DeKoven Ezrahi is the daughter of Janet and Herman DeKoven. Her mother was a social worker born in Ostrowiec, Poland, who at age 12 immigrated to the United States with her family. Her father was a lawyer.
Ezrahi was born in Washington D.C. and grew up in Highland Park, Illinois. She attended Wellesley College and spent her junior year at the Hebrew University, where she completed her bachelor's degree in English and Political Science (1966). Ezrahi returned to the United States and received her Masters (1968) and PhD (1976) in English and American literature from Brandeis University..
In 1978, Ezrahi was appointed head of the literature section at the Institute for Contemporary Jewry at the Hebrew University. She also taught at the Rothberg School for Overseas Students at Hebrew University and served as the head of the Department of Humanities at the "Mechina", the University's academic preparatory program. In 2008, Ezrahi joined the Hebrew University's department of General and Comparative Literature. In 2011 she retired as full professor.
DeKoven Ezrahi served as an academic advisor to the Jewish Museum in New York (1999-2000); she received grants from the Memorial Foundation for Jewish Culture and from the National Endowment for the Humanities (NEH). In 2007, DeKoven Ezrahi was awarded the Guggenheim Fellowship for her project "Jerusalem and the Poetics of Return".
Ezrahi has been a member of the editorial boards of Tikkun, History and Memory and Teoriya u-vikoret (Hebrew). She has written reviews and opinion pieces for The New Republic, Haaretz, Tikkun, Salmagundi and others. She is a peace activist in Israel and when the First Intifada broke out she was one of the initiators of a dialogue group in Jerusalem with Palestinian residents of Beit Sahour.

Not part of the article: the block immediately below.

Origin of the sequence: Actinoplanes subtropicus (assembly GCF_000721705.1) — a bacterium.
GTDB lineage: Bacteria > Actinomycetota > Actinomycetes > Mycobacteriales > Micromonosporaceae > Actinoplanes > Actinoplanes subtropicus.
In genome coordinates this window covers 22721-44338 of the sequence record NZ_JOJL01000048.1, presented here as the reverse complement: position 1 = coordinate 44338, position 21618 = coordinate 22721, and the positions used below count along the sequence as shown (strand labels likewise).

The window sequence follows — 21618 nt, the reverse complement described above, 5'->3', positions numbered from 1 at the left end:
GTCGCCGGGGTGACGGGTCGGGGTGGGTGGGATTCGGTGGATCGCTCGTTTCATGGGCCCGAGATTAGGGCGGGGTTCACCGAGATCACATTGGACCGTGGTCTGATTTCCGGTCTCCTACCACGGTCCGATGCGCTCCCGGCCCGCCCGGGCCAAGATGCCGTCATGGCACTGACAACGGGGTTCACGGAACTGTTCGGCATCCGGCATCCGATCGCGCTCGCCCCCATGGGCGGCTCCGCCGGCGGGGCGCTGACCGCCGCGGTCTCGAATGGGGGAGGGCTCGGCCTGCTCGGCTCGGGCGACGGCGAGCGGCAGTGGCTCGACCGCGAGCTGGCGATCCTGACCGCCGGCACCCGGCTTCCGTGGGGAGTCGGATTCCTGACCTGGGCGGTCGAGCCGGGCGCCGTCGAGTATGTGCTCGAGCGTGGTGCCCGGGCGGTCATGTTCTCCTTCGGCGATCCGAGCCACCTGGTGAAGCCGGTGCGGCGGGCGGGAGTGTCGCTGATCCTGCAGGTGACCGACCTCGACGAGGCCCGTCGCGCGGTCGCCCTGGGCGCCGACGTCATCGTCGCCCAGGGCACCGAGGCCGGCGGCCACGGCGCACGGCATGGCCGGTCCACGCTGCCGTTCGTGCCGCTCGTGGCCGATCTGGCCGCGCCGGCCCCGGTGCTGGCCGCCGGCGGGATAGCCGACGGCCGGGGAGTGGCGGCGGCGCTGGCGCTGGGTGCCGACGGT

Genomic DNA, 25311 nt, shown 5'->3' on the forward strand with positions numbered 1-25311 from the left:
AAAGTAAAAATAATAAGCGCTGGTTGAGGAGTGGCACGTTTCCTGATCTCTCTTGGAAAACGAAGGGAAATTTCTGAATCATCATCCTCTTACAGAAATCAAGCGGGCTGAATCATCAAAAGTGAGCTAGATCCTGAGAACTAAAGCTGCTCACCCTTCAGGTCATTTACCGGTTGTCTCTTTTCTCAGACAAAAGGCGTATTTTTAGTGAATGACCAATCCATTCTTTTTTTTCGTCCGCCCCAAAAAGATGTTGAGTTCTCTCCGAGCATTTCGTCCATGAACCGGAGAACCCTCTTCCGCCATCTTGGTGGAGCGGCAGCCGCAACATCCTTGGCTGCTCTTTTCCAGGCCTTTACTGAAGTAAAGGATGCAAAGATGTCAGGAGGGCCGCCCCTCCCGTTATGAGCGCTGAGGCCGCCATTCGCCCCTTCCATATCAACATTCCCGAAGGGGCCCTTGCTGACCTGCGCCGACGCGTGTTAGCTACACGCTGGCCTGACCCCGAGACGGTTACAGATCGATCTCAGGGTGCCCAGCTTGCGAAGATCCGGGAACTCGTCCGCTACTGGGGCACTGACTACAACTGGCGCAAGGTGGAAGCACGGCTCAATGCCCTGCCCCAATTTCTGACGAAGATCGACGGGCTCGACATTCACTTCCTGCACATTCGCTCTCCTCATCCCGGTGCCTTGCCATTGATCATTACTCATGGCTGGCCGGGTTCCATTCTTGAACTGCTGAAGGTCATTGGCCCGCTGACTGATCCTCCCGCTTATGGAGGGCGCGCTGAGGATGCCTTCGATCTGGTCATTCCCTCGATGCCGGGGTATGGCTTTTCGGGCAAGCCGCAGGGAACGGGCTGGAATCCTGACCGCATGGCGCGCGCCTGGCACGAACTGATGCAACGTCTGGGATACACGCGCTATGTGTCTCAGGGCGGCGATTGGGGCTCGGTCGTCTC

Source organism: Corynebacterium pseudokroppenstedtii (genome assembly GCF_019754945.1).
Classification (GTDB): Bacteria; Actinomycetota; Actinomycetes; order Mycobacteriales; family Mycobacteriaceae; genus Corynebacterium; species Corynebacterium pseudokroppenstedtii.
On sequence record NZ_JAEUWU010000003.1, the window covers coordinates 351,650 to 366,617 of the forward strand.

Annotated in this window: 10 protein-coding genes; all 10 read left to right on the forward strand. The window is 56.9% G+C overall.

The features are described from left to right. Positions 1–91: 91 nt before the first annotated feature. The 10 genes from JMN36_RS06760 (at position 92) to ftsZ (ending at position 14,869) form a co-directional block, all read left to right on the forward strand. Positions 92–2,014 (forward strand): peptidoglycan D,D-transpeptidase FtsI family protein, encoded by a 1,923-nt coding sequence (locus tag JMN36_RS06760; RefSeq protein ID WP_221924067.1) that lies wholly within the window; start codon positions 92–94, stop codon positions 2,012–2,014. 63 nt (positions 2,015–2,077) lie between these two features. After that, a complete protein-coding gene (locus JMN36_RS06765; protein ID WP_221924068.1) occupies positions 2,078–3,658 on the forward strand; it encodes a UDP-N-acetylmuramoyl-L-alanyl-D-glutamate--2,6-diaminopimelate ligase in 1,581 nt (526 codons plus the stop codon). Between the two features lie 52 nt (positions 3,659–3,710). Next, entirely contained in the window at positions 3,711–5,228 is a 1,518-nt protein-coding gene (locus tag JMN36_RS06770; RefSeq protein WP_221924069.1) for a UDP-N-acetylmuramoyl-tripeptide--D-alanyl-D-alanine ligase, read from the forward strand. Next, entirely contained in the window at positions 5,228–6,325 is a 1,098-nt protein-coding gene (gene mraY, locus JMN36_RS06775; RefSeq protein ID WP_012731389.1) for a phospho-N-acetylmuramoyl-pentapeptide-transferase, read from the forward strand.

DeKoven Ezrahi's early work engaged with representations of the Holocaust in literature and culture, and the theme of exile and homecoming in Jewish literature. Her book By Words Alone: The Holocaust in Literature was published by the University of Chicago Press in 1980 and was nominated for the National Jewish Book Award in 1981.
DeKoven Ezrahi went on to focus on the Holocaust as a shifting component in the works of Israeli writers from S.Y. Agnon, Aharon Appelfeld and Dan Pagis to David Grossman. In the late 20th and early 21st centuries, she took part in discussions within the new theoretical field initiated by Saul Friedlander that dared to probe the "limits of representation.". "Booking Passage: On Exile and Homecoming in the Modern Jewish Imagination" published in 2000 by the University of California Press, Berkeley, explores the Jewish Journey and the trope of "return" in Jewish literature, beginning with the poems of Yehuda Halevi in the 12th century. It was nominated for the Koret prize in 2001. A version of the first half of the book was published in Hebrew by Resling Press in 2017. DeKoven Ezrahi posits a generic range of Jewish literature in the twentieth century on three continents. In contrast to the tragic Jewish narrative prevailing in Europe after the shoah and the epic narrative of modern Israel, American Jewish literature has a special place in the writings of DeKoven Ezrahi as a stage for "the Jewish comedy. In many essays, but particularly in monographs on Philip Roth and Grace Paley, she points to the moment in the middle of the twentieth century when the barriers were lifted and the comic potential was unleashed at the intersections between modern Jewish and Christian religious imaginations.
DeKoven Ezrahi's latest research focuses on post-1967 Israel, specifically on the yearning for physical proximity to the sacred following Israel's victory in Jerusalem. "When Exiles Return", "From Auschwitz to the Temple Mount: Binding and Unbinding the Israeli Narrative" and '"To what shall I compare thee?' Jerusalem as Ground Zero of the Hebrew Imagination", explore these dilemmas. Their resolutions are articulated in the fiction of S.Y.Agnon and the poetry of Yehuda Amichai.
Ezrahi is married to Bernard Avishai, a writer, journalist and academic. They live alternately in Jerusalem and in New Hampshire. She has three children from her marriage to her first husband, Yaron Ezrahi.